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Little Stated in Final 'Union' Address

The opinions expressed by columnists are their own and do not necessarily represent the views of

By now it's clear that John McCain's "blasphemy" on conservative principles is making some conservatives consider "apostasy" on Election Day -- not voting Republican.


A quick Google search shows such terminology popping up in campaign coverage, whether to describe the intensity of conservative disaffection with McCain's assaults on baseline conservatism ("McCain's "apostasy" on immigration, for example), or to indicate mock-horror at, say, Mitt Romney peeling the skin off a piece of fried chicken before eating it -- "blasphemy here in the South," according to CNN.

For deeply rooted cultural reasons, such terms serve as metaphors in our society. This helps explain how it is that President Bush, in this week's State of the Union address, could hold up as an example to the world how "Republicans and Democrats can compete for votes and cooperate for results at the same time."

I haven't noticed much cooperation over the last few decades, but ours is a peaceable, if sharp-elbowed, political phenomenon well worth showing "them," as Bush said. Of course, it wasn't entirely clear who Bush meant by "them" -- those he called "our enemies" and "the terrorists," or those he called called "men and women who are free." It also wasn't clear what he meant by "enemies," either. And even as the president reminded us, "We are engaged in the defining ideological struggle of the 21st century," he never defined the ideology we struggle against. The fact that "the terrorists oppose every principle of humanity and decency we hold dear" had to suffice.

Such vagueness marked his seventh and final annual address as strangely vacuous. Writing at the Counterterrorism Blog, Andrew Cochran elaborated on this theme, contrasting the language of this week's address with those of the past. In 2007, he wrote, Bush highlighted the aggression of "Sunni extremists" and "Shia extremists." In 2006, he warned against "radical Islam." In 2008, the president merely decried "assassins," "bombs," "extremists" and "terrorists." Why the fuzzy focus? Why declare a "defining ideological struggle" without defining the ideologies involved?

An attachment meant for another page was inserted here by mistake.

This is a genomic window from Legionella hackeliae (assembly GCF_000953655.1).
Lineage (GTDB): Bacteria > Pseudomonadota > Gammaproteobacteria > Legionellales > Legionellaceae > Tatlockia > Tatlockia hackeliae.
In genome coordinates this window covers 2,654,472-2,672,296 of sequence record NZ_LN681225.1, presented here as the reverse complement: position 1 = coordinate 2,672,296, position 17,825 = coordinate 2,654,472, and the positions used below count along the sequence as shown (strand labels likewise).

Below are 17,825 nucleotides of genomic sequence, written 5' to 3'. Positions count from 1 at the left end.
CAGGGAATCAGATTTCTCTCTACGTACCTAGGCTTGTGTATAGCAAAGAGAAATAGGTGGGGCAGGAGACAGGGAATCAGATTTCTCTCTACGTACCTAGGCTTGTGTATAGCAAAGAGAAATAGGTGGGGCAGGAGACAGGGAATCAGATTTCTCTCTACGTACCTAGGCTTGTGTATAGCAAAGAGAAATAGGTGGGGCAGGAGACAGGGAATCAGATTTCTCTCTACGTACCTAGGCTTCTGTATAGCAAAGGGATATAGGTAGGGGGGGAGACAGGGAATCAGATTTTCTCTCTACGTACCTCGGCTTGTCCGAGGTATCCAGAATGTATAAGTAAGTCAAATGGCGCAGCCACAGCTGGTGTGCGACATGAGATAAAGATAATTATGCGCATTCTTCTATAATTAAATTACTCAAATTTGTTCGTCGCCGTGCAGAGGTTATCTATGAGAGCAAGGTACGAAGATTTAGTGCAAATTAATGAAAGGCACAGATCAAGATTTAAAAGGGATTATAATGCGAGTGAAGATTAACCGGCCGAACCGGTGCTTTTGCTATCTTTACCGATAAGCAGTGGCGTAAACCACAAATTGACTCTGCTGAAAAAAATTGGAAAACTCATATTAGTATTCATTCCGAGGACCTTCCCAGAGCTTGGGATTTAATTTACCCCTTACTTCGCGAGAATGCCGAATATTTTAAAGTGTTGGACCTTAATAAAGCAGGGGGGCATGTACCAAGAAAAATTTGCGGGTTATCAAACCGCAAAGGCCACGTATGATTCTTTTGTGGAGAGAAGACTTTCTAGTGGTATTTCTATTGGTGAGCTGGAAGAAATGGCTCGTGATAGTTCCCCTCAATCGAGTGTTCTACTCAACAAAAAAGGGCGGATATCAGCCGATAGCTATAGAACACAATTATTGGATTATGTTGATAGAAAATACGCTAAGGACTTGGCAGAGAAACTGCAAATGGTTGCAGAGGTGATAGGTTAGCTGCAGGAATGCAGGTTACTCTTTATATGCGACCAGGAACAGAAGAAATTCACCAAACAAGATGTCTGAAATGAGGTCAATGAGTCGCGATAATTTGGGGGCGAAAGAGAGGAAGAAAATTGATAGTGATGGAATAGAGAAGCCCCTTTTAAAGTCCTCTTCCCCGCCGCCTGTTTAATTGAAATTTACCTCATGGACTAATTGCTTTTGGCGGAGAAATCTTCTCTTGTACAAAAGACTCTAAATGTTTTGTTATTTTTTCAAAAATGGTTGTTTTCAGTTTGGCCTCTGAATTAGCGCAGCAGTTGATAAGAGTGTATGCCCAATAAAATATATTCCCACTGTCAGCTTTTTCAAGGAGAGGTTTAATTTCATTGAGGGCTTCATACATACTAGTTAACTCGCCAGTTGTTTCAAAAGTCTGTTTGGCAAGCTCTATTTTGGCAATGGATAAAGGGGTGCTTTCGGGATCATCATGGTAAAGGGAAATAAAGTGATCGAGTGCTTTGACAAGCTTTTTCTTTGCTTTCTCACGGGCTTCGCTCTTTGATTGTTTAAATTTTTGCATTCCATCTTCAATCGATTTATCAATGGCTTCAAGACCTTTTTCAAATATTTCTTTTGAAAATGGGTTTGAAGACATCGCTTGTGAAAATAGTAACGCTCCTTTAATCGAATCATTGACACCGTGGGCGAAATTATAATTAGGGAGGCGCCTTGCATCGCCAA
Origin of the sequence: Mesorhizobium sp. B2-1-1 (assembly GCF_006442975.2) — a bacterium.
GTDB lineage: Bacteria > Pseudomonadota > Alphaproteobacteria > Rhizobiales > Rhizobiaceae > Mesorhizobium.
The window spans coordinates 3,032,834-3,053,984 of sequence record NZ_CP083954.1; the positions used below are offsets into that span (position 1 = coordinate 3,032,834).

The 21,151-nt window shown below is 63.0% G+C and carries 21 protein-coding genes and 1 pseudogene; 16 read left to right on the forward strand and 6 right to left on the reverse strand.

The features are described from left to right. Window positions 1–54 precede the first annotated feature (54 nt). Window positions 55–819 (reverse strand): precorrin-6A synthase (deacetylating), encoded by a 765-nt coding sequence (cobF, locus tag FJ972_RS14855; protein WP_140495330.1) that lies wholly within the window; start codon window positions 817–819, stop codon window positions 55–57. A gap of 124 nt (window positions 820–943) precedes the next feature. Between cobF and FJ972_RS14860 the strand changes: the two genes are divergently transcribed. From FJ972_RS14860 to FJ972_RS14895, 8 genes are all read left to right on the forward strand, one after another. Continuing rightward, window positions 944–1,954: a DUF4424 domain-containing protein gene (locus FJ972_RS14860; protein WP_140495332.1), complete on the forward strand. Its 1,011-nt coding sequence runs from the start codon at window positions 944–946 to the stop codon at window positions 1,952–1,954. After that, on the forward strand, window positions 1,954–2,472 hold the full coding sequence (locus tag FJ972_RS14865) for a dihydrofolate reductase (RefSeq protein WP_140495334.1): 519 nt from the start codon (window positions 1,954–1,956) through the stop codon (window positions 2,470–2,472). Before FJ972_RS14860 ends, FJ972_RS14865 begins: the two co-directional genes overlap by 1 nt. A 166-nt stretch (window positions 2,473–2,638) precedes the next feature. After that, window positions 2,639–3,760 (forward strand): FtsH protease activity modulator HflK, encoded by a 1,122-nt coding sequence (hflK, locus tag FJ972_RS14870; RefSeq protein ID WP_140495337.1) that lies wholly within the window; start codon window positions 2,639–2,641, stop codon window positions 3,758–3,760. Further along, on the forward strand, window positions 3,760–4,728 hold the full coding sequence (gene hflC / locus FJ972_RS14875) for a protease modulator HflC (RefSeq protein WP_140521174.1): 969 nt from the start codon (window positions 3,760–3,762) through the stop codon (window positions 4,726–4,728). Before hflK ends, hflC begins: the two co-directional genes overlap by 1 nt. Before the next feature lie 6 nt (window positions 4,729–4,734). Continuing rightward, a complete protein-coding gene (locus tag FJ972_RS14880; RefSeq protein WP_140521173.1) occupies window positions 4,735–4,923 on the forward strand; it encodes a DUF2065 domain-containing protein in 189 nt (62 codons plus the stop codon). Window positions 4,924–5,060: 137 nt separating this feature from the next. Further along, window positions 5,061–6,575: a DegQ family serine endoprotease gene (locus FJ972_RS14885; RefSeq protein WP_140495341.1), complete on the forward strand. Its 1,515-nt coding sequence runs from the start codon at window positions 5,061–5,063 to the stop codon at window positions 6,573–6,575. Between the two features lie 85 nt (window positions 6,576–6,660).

Among the principles Bush said we hold dear, we would undoubtedly include the freedom of religion. Going back to Bush's terminology, which "terrorists" oppose this freedom? One answer is Al Qaeda and the Taliban, which the president pointed out we are still fighting in Afghanistan. But so, recent events confirm, does Afghanistan itself oppose religious freedom, which the president didn't mention at all.

Or, rather, he mentioned Afghanistan, but simply as a "young democracy" where, thanks to the war on jihadists waged by the United States and its allies, the Afghan people "are looking to the future with new hope." Not Sayed Parwez Kaambakhsh, of course. Kaambakhsh is the 23-year-old journalist sentenced to death last month by an Afghan court for blasphemy. His future is hardly hopeful, especially since Afghanistan's senate this week endorsed his death sentence. (The senate's statement, Agence France-Presse reports, was signed by senate leader Sibghatullah Mojaddedi, "a close ally of President Hamid Karzai.")

Bush couldn't mention the Kaambakhsh case without spoiling the presidential narrative. What kind of "young democracy" infused with "new hope" sentences a citizen to death for "insulting Islam"? The answer is a democracy that enshrines Islamic law (Sharia). But confronting the role of Sharia in Islamic societies -- including those propped up by the U.S. military -- calls into question the strategy of the "war on terror" itself. After all, we're supposed to fight "terrorists" on behalf of peoples who, on liberation, are expected to join us in our "defining ideological struggle" to fight "terrorists." But how do we handle mounting evidence that the peoples we have assisted find themselves in greater sympathy with the Islamic ideology driving the "terrorists" than with our own?


This is the terrible lesson of the Kaambakhsh case, or would be, I think, if it came to wider public attention. How would our presidential candidates react to these blasphemy charges, Afghan style? It seems we'll never know.

Of course, not everyone is ignoring the story. AFP reports this week that the Taliban have weighed in on the case, also calling for "severe punishment" for Kaambakhsh. The jihadist group effectively called for the man's death by labeling him the "new Salman Rushdie" after the Bombay-born British writer whose 1988 Islamic death sentence from Iran marked the arrival of the jihadist movement into the West.

A defining moment, you might say. But no one seems to want to consider what it means.

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